The Structure Comma with

Antithetical Elements


Among its four uses, the structure comma identifies elements that communicate an emphatic contrast from the rest of the sentence.

Use the Comma with Contrasting Phrases and Clauses

When a phrase or clause expresses a strong contrast from the rest of its sentence, separate it with a comma.

The communicated antithesis might be a contrast of coordinate elements:

The box contained old photographs,not old letters.

Similarly, a dependent clause might also express an emphatic contrast:

We won the match,although we played our worst so far this season.

Usually, a dependent clause does not receive a structure comma when it follows the independent clause in a complex sentence. Notice in the example above, however, that antithetical dependent clauses do use the comma.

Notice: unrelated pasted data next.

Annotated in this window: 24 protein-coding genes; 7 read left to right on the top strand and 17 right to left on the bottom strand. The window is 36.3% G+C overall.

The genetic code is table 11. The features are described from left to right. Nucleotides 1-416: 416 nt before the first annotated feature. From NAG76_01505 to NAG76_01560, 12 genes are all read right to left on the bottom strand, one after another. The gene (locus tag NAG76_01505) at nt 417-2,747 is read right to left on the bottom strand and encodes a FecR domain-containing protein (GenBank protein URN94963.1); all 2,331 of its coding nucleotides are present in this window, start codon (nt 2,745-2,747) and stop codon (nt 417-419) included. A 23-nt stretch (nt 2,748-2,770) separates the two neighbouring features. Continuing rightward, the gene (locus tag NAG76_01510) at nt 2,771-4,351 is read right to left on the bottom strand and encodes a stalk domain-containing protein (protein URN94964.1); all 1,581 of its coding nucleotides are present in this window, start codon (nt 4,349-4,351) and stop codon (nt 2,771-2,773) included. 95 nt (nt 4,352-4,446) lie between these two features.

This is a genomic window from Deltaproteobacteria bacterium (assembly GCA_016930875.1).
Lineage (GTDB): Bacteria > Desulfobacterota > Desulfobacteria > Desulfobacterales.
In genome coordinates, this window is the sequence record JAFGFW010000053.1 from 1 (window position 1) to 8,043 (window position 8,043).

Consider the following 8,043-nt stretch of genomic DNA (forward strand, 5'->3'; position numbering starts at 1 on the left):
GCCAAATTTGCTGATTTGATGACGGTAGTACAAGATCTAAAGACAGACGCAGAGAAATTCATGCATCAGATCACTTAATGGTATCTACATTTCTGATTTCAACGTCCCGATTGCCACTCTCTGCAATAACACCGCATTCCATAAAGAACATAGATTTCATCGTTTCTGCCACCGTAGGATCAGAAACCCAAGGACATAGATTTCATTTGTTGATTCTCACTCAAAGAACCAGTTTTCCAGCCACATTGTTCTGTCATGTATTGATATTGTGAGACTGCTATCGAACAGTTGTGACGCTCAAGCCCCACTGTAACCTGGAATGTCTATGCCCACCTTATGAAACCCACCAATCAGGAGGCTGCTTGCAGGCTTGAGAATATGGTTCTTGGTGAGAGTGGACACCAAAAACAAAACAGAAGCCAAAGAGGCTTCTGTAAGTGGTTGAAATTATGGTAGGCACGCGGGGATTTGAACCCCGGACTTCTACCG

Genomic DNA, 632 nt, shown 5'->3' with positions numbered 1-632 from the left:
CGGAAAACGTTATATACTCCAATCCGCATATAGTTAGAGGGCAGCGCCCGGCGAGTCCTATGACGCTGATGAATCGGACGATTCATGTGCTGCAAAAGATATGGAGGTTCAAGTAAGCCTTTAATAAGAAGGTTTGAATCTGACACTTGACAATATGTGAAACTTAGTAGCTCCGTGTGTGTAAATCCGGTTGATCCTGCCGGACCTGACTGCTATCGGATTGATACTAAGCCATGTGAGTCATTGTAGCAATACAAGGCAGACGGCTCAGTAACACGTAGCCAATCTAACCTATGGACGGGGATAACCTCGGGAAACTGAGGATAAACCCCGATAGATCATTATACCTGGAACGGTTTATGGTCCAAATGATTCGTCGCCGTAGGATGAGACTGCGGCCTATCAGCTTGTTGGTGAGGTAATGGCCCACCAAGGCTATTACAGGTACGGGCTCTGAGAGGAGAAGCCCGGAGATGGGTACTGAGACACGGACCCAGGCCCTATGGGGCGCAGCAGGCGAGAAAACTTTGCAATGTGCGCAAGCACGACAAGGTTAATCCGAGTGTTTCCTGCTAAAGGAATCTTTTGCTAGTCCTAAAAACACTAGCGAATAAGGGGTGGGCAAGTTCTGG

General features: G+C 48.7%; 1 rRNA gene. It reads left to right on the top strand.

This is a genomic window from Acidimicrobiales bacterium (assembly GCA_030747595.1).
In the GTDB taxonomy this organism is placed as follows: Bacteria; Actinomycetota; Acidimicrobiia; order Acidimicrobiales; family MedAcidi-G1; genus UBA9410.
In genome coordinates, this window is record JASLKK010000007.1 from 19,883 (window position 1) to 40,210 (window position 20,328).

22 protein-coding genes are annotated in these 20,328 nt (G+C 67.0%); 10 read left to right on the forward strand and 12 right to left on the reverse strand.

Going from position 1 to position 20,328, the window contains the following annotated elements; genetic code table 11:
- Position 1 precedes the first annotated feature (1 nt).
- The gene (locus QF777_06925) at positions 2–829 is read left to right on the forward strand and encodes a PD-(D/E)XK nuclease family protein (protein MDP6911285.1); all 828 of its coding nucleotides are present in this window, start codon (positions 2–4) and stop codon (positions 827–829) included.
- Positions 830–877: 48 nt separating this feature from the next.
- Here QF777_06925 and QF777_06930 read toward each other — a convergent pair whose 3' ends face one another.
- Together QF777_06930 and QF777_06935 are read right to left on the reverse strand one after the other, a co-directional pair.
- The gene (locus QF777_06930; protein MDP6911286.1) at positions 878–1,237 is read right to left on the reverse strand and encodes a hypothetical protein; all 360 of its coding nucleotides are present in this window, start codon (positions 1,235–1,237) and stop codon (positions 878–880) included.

Use the Comma with In-Sentence Revisions

Another type of antithesis drastically revises a previous part of the same sentence. Instead of contrasting with a previous communication in the sentence, this technique replaces or significantly alters that previous communication:

We won the match,in our dreams, anyway.
The fans excoriated the setter for three mis-hits,or would have if the team hadn’t quickly escaped.

An em-dash is sometimes used instead of a comma to emphasize the antithesis even more: We won the match—in our dreams, anyway.

Knowledge Check

Click on the option that correctly uses the comma with antithetical elements:

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